Tuesday, January 26, 2016

Being Part of the Body

The traditional American ideal is rugged individualism. But the Bible pictures the Christian church as a body (Romans 12:4,5; 1 Corinthians 12:12-27; Colossians 2:19). A body is made up of different parts that are intimately connected and work together as a whole. Now this stands in contrast, not only to traditional individualism, but to the modern idea that reduces everyone to replaceable cogs in the impersonal machine of society. Rather, the picture we are given is that each part is different and each part is important. Now it is true that we are all to be conformed to the image of Christ (Romans 8:29; 2 Corinthians 3:18; Colossians 3:10), but that image can express itself in different ways through different people. Consider the writers of Scripture; God used them to write His Word, but He did it through their various personalities. A good picture of this is a stained glass window. It is made of many different sizes and colors of pieces of glass. But it is only when the light shines through that the picture emerges. In the same way, it is only when Christ works through our lives that we become the full expression of what God wants us to be.

Now I do not want to give the impression that what is produced when Christ works through us is merely the expression of the unique individuality that we already possess. Rather, as C. S. Lewis points out in “Membership” (in The Weight of Glory), our identity in the body of Christ is not a matter of who we are but of what God is making us into (Ephesians 4:15,16; 2:10; Philippians 3:12-16). In some cases this process may actually involve cutting away things we regard as vital (Matthew 5:29,30) in order to be made into the person God wants us to be.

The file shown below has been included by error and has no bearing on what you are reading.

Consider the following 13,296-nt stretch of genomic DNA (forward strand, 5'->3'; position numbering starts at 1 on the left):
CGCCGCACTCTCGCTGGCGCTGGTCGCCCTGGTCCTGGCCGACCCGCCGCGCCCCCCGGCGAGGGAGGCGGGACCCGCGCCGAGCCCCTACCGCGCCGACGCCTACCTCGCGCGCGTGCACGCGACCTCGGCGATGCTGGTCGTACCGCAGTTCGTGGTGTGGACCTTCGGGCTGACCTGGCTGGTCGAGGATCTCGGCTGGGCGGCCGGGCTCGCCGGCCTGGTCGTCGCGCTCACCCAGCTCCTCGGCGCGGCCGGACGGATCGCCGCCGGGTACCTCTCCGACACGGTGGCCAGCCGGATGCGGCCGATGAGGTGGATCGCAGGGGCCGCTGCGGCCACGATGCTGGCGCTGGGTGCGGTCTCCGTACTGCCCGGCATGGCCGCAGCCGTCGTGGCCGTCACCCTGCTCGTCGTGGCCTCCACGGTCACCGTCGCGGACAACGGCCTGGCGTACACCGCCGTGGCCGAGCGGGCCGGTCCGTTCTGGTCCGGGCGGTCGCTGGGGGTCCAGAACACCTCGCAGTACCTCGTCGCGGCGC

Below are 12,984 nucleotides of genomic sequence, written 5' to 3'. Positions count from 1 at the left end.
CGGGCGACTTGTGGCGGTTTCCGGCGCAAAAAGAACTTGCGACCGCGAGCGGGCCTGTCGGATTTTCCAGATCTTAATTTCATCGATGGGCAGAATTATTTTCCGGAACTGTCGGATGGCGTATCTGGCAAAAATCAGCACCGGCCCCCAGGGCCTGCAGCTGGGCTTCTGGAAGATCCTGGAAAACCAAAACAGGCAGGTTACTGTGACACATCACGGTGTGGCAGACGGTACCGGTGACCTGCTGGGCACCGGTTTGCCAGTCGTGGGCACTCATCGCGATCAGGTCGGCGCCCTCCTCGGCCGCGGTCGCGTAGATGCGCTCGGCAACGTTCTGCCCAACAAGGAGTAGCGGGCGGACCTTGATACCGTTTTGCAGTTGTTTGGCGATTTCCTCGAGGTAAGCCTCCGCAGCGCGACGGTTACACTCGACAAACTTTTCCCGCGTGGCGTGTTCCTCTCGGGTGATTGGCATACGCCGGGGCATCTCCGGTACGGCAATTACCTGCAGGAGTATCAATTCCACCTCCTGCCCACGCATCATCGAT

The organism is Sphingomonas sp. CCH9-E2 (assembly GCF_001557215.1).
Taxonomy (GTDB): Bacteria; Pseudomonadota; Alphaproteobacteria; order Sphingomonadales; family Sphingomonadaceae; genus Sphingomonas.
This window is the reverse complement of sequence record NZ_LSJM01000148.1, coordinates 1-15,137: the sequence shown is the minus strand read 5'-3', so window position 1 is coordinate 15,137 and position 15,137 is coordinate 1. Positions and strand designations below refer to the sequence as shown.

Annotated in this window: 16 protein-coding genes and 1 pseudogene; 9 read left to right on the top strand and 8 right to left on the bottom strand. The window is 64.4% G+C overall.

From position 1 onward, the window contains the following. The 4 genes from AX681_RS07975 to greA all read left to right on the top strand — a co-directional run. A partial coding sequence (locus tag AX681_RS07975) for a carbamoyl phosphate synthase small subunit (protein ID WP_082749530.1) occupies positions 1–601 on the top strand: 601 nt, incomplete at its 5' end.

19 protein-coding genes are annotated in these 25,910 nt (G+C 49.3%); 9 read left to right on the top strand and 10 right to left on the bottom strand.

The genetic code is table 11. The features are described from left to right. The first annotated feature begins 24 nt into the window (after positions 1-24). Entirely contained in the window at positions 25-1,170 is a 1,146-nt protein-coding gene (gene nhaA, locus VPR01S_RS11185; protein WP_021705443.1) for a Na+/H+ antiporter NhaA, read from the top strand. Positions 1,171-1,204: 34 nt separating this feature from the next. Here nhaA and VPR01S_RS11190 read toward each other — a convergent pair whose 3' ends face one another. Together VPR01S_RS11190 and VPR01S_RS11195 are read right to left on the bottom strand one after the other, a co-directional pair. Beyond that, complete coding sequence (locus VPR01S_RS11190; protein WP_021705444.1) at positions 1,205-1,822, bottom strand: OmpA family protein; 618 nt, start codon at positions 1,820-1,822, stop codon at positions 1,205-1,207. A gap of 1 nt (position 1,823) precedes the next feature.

But the one thing that is clear is if we are to become a body we must do it together. The Christian life is not something I am to go alone. This would be like seeing a disconnected eye or hand walking around by itself. Nor is the community there to serve my individualist purposes, but we are there to accomplish the goals of the head. Now each part of the body will, by being part of the body, have its real needs met. But when one part puts its selfish desires before the good of the whole body, it becomes destructive. We are admonished in Scripture to promote the unity of the body by putting others before ourselves (Philippians 2:1-11; Ephesians 4:1-6; Romans 12:9-21). But the result of this should be a community where we learn and grow together. Now I know from personal experience that the Christian church is not a perfect place with perfect people. (We are not going to see that this side of Glory.) But we are commanded by God to unite together with all our imperfections as His people that we might together accomplish His purpose in the world.

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